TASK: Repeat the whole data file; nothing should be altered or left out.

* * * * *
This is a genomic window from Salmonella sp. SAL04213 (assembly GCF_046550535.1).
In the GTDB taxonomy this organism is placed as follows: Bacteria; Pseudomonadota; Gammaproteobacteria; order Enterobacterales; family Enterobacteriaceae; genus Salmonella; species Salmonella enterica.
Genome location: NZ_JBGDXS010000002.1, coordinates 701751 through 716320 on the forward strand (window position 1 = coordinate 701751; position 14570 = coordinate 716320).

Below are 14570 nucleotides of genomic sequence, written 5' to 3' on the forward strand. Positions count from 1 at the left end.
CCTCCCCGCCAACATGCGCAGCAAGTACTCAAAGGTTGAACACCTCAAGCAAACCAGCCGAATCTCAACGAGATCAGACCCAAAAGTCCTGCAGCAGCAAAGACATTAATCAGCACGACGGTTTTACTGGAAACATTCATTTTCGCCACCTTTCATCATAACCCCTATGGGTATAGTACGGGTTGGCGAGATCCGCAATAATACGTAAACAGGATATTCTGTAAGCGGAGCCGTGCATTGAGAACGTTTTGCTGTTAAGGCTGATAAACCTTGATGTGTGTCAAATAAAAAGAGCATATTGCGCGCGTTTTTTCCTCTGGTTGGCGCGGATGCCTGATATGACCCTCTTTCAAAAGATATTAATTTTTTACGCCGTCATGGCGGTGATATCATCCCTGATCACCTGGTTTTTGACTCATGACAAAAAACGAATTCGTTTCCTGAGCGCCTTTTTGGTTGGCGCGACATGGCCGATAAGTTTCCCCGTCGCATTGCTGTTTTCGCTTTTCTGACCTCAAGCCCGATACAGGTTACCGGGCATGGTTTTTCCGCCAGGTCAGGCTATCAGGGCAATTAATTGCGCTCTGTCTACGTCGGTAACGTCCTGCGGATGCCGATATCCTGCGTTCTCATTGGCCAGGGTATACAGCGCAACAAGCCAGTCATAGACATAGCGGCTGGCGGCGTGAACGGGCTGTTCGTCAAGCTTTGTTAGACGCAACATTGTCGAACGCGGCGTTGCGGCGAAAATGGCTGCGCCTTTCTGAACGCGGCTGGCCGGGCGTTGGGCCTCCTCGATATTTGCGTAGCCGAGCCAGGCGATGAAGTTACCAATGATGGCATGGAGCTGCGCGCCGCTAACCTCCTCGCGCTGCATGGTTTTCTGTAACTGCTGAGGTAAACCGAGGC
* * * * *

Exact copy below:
This is a genomic window from Salmonella sp. SAL04213 (assembly GCF_046550535.1).
In the GTDB taxonomy this organism is placed as follows: Bacteria; Pseudomonadota; Gammaproteobacteria; order Enterobacterales; family Enterobacteriaceae; genus Salmonella; species Salmonella enterica.
Genome location: NZ_JBGDXS010000002.1, coordinates 701751 through 716320 on the forward strand (window position 1 = coordinate 701751; position 14570 = coordinate 716320).

Below are 14570 nucleotides of genomic sequence, written 5' to 3' on the forward strand. Positions count from 1 at the left end.
CCTCCCCGCCAACATGCGCAGCAAGTACTCAAAGGTTGAACACCTCAAGCAAACCAGCCGAATCTCAACGAGATCAGACCCAAAAGTCCTGCAGCAGCAAAGACATTAATCAGCACGACGGTTTTACTGGAAACATTCATTTTCGCCACCTTTCATCATAACCCCTATGGGTATAGTACGGGTTGGCGAGATCCGCAATAATACGTAAACAGGATATTCTGTAAGCGGAGCCGTGCATTGAGAACGTTTTGCTGTTAAGGCTGATAAACCTTGATGTGTGTCAAATAAAAAGAGCATATTGCGCGCGTTTTTTCCTCTGGTTGGCGCGGATGCCTGATATGACCCTCTTTCAAAAGATATTAATTTTTTACGCCGTCATGGCGGTGATATCATCCCTGATCACCTGGTTTTTGACTCATGACAAAAAACGAATTCGTTTCCTGAGCGCCTTTTTGGTTGGCGCGACATGGCCGATAAGTTTCCCCGTCGCATTGCTGTTTTCGCTTTTCTGACCTCAAGCCCGATACAGGTTACCGGGCATGGTTTTTCCGCCAGGTCAGGCTATCAGGGCAATTAATTGCGCTCTGTCTACGTCGGTAACGTCCTGCGGATGCCGATATCCTGCGTTCTCATTGGCCAGGGTATACAGCGCAACAAGCCAGTCATAGACATAGCGGCTGGCGGCGTGAACGGGCTGTTCGTCAAGCTTTGTTAGACGCAACATTGTCGAACGCGGCGTTGCGGCGAAAATGGCTGCGCCTTTCTGAACGCGGCTGGCCGGGCGTTGGGCCTCCTCGATATTTGCGTAGCCGAGCCAGGCGATGAAGTTACCAATGATGGCATGGAGCTGCGCGCCGCTAACCTCCTCGCGCTGCATGGTTTTCTGTAACTGCTGAGGTAAACCGAGGC